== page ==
Effect of Obesity and Being Overweight on Disability and Pain After Lumbar Fusion: An Analysis of 805 Patients

    loading  Checking for direct PDF access through Ovid


Study Design.

Prospective follow-up study.


To investigate the influence of obesity and being overweight on disability and pain of patients undergoing lumbar spinal fusion.

Summary of Background Data.

Although spinal fusion surgery has been shown to relieve symptoms in several spinal disorders, the influence of obesity on the results remains controversial.


Since January 1, 2008, all patients undergoing lumbar fusion in two hospitals have been invited to participate in a prospective follow-up database. At the end of 2014, the preoperative and 1-year follow-up data of 805 patients were available. Disability was evaluated using the Oswestry Disability Index and back and leg pain by the visual analogue scale. In addition, the working status, smoking, physical activity, duration of symptoms, and indication for surgery were captured. According to the World Health Organization classification of preoperative body mass index, patients were divided into three groups: normal weight (<25.0 kg/m2), overweight (25.0–29.9 kg/m2), and obese (≥30.0 kg/m2).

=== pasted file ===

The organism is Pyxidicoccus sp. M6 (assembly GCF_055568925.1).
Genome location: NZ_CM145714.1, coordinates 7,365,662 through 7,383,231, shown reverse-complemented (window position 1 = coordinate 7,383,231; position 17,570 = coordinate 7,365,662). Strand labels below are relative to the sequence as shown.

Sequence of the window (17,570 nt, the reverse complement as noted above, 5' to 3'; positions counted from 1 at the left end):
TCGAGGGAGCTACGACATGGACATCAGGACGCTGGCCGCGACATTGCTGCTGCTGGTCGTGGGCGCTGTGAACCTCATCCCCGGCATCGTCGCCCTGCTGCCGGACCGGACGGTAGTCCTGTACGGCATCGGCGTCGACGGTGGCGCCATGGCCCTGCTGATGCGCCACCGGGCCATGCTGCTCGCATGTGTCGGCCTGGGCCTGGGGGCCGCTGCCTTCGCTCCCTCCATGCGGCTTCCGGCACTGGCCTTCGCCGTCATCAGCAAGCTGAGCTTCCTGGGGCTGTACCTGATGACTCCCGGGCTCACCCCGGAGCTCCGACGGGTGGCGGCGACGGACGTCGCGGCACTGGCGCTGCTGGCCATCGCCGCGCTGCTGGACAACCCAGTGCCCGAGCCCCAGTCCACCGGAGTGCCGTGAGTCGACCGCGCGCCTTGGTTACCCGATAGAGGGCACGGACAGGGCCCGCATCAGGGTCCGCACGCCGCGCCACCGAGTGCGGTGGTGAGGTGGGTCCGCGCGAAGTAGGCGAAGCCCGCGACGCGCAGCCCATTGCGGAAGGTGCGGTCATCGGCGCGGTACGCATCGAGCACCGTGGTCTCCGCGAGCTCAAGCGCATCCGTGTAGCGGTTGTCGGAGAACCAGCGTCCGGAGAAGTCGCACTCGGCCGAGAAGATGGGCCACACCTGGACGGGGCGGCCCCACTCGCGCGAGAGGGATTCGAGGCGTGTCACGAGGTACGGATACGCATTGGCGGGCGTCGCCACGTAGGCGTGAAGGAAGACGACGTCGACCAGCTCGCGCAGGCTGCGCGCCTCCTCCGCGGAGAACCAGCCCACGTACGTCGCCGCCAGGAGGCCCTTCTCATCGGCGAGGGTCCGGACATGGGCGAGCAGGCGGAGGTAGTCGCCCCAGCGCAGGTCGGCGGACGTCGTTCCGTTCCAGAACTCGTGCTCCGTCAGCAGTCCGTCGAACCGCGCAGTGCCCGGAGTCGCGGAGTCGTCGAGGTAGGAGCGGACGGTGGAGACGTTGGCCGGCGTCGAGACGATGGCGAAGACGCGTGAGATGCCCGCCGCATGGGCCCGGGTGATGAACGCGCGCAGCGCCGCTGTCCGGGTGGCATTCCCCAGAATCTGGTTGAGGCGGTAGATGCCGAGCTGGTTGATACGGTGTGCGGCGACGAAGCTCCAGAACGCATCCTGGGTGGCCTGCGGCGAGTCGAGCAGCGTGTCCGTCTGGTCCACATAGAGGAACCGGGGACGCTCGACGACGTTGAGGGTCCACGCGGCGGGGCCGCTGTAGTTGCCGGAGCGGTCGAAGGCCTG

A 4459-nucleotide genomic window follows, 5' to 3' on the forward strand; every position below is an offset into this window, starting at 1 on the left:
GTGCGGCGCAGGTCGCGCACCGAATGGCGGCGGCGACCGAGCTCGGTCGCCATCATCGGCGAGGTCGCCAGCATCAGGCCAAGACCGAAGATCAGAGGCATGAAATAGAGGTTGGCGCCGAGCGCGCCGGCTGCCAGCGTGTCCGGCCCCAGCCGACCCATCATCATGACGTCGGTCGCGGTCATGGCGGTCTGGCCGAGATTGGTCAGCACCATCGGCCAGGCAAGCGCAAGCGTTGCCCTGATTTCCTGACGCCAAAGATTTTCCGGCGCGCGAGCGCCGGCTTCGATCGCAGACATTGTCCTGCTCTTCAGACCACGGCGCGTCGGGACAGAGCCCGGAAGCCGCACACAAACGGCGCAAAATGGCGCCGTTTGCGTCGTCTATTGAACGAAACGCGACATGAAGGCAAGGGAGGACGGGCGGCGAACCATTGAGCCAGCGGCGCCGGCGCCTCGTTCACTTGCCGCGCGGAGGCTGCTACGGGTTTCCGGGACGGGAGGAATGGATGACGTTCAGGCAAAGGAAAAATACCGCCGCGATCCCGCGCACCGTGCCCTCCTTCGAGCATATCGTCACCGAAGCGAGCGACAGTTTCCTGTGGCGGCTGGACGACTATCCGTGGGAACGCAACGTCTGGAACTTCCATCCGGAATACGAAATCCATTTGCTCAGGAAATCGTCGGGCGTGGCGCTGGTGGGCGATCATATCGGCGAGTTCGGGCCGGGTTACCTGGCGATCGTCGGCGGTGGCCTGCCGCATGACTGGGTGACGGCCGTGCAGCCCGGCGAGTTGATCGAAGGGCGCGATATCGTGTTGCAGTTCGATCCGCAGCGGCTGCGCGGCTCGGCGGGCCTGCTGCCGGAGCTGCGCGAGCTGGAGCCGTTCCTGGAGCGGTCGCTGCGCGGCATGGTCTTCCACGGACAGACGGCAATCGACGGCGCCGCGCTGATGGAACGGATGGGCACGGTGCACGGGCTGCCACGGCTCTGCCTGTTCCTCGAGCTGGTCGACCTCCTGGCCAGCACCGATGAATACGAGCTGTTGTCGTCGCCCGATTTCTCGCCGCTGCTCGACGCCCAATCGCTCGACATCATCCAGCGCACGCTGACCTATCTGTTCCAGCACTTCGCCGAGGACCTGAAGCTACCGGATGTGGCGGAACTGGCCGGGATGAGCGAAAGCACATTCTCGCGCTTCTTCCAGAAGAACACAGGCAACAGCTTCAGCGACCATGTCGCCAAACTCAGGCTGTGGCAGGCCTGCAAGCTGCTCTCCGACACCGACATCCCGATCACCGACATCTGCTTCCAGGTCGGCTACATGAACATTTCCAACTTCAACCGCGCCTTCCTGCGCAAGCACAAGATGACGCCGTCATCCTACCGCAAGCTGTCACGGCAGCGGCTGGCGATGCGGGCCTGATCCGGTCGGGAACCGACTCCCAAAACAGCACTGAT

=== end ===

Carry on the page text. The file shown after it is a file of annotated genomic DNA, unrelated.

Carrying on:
Of the 805 patients, 204 (25.3%) were normal weight, 365 (45.3%) were overweight, and 236 (29.3%) were obese. The patients in the obese group exercised significantly less per week (P < 0.001). Preoperatively, the body mass index groups did not differ with regard to disability and pain. At the 1-year follow-up, the change in the Oswestry Disability Index was −25 in normal, −24 in overweight, and −23 in obese patients (P = 0.013), and disability was severe in 14.7% of the normal group, 17.0% of the overweight group, and 24.2% of the obese group (P = 0.0052). Back and leg pain improved more in the normal weight group compared with the overweight or obese groups (P < 0.05).


Although lumbar spine fusion is also effective in obese patients, the present large follow-up study demonstrates that their outcome results are slightly poorer than patients with normal weight at 1 year after surgery.


Level of Evidence: 3

Related Topics

    loading  Loading Related Articles